The Princess charges the King to go to a hermitage, a retreat from the pleasures of the world for those who have taken religious vows.
Now, if Shakespeare, to whatever extent, is doing a send-up of monastic and clerical vows, it is curious that his play would end with the King committing himself to life in a hermitage.
Consider though: whilst Reformation era monks and nuns were released from the manmade vows of monastic celibacy, this liberated them to take up the much more venerable, God-ordained vow of marriage. They were free from a vow, yet also now free for a vow. One of the crowning achievements of the Reformation is its reclamation of the glory of the estate of marriage and family from its medieval denigration, insisting that it is just as laudable and holy a vocation as ordained ministry.
In one of my favourite ever Ad Fontes essays, Josh Patch gives a thrilling interpretation of how Edmund Spenser explores this same idea in The Faerie Queene. Josh notes a curious scene in which the poem’s hero, the Redcrosse Knight, is nursed back to health in “the House of Holiness,” the home of a noble family. His recovery involves various references to what, by then, would have been regarded as distinctly Roman practices: rosary beads, physical punishment, mandatory good works, and more. Why is all this present in a highly Protestant work? Josh concludes that Spenser is carrying out a subversive exercise in which the spiritual functions previously carried out by monastic communities were, in the Reformation era, relocated to the family home:
What is most interesting about these details is their context. The House of Holiness is not a monastery, but a private home. Caelia oversees it with the aid of her three daughters, Fidelia, Speranza, and Charissa–the theological virtues. Fidelia and Speranza are virgins, though betrothed, but Charissa, the emblem of Christian love, is married with many children (I x 4). We also know that their house employs a porter (5), a groom (17), and an in-house doctor (23). The site of Redcrosse’s spiritual healing is not a monastery or church, but the estate of an aristocratic family. It seems that Spenser inserts conventional ecclesiastical imagery into the scene in order to highlight its distinctly non-ecclesial setting. The sanctifying role formerly assigned to religious orders is taken up by pious laypeople, whose homes become spiritual hospitals.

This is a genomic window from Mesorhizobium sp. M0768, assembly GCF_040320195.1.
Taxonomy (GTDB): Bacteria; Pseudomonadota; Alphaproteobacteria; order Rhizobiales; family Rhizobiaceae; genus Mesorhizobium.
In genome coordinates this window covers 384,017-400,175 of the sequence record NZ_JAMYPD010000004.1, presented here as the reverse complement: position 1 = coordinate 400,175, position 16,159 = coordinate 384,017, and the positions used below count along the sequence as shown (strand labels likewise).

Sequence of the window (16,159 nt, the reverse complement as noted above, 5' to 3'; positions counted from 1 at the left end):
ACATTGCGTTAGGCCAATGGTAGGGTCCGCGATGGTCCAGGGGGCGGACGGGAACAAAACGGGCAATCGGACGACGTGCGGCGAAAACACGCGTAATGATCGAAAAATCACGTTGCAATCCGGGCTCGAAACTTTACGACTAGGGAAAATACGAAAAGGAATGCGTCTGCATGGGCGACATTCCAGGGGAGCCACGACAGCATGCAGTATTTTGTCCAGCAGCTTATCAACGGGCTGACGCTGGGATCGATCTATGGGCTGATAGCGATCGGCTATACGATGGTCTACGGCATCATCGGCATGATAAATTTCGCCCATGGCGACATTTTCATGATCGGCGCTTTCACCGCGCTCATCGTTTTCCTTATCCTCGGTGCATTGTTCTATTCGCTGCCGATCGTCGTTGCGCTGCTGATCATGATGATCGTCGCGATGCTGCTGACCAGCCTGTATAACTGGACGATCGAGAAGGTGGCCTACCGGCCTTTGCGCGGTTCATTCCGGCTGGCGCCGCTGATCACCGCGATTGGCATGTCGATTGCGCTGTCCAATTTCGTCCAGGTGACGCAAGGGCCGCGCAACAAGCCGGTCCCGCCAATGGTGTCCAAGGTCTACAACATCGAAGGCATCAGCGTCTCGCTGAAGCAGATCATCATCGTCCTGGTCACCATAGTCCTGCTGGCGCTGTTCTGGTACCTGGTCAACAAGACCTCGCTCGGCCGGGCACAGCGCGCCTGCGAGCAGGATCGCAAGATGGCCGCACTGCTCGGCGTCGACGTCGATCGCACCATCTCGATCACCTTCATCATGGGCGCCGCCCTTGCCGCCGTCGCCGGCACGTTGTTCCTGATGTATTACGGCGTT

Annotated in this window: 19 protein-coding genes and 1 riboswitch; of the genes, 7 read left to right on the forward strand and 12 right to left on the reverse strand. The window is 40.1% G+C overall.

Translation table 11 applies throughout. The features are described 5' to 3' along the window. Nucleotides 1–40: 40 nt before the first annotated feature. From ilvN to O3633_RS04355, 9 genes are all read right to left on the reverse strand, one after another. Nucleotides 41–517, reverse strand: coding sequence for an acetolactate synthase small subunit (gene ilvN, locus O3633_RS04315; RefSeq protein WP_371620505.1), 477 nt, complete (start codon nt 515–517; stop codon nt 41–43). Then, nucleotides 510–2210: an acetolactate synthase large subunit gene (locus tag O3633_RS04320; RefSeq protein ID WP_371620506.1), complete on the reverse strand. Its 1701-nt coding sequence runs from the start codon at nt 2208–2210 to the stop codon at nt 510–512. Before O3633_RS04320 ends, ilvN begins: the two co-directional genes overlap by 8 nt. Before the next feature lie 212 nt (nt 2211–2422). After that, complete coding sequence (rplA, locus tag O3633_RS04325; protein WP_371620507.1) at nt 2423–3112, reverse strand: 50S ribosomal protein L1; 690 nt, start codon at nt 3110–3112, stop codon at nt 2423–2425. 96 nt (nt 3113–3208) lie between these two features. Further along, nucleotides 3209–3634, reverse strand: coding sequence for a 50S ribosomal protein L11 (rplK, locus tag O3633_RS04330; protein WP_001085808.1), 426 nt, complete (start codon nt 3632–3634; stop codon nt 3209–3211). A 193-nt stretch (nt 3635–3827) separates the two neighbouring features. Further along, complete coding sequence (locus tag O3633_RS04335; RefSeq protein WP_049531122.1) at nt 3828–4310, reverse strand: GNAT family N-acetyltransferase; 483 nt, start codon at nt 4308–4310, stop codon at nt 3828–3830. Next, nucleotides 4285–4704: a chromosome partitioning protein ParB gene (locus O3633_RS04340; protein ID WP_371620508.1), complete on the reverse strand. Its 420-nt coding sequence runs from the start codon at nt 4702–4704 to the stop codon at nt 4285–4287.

I think a similar “relocation” is going on in the King’s vow at the end of Love’s Labour’s Lost. Whereas in the Roman Catholic mind, the highest and most sanctifying vow a man can make is that of holy orders, in the Protestant mind this spot is occupied by the marital vow. By framing the King’s vow to romantic love as time spent in a hermitage, Shakespeare frames marriage as a divine vocation on a par with the vows of the monastics.
True, the vows taken at the play’s end are not properly marriage vows, but they are in effect–they’re essentially engagements. We all know that, if the message about the King of France’s death had not come, that all the play would have concluded with all the lovers marrying off. And this is perhaps part of the reason why Love’s Labour’s Lost ends as curiously as it does, with such an uncomedic ending. It forces us to focus not on love and marriage in themselves, but specifically on the vows which they involve. This is also reinforced by the fact that the play both begins and ends with vow-making. We are forced to compare the two and to follow the King and his lords in their shifting understanding of vows, philosophy, and love.
W.H. Auden, Lectures on Shakespeare (Princeton: Princeton University Press, 2000), 33. ↑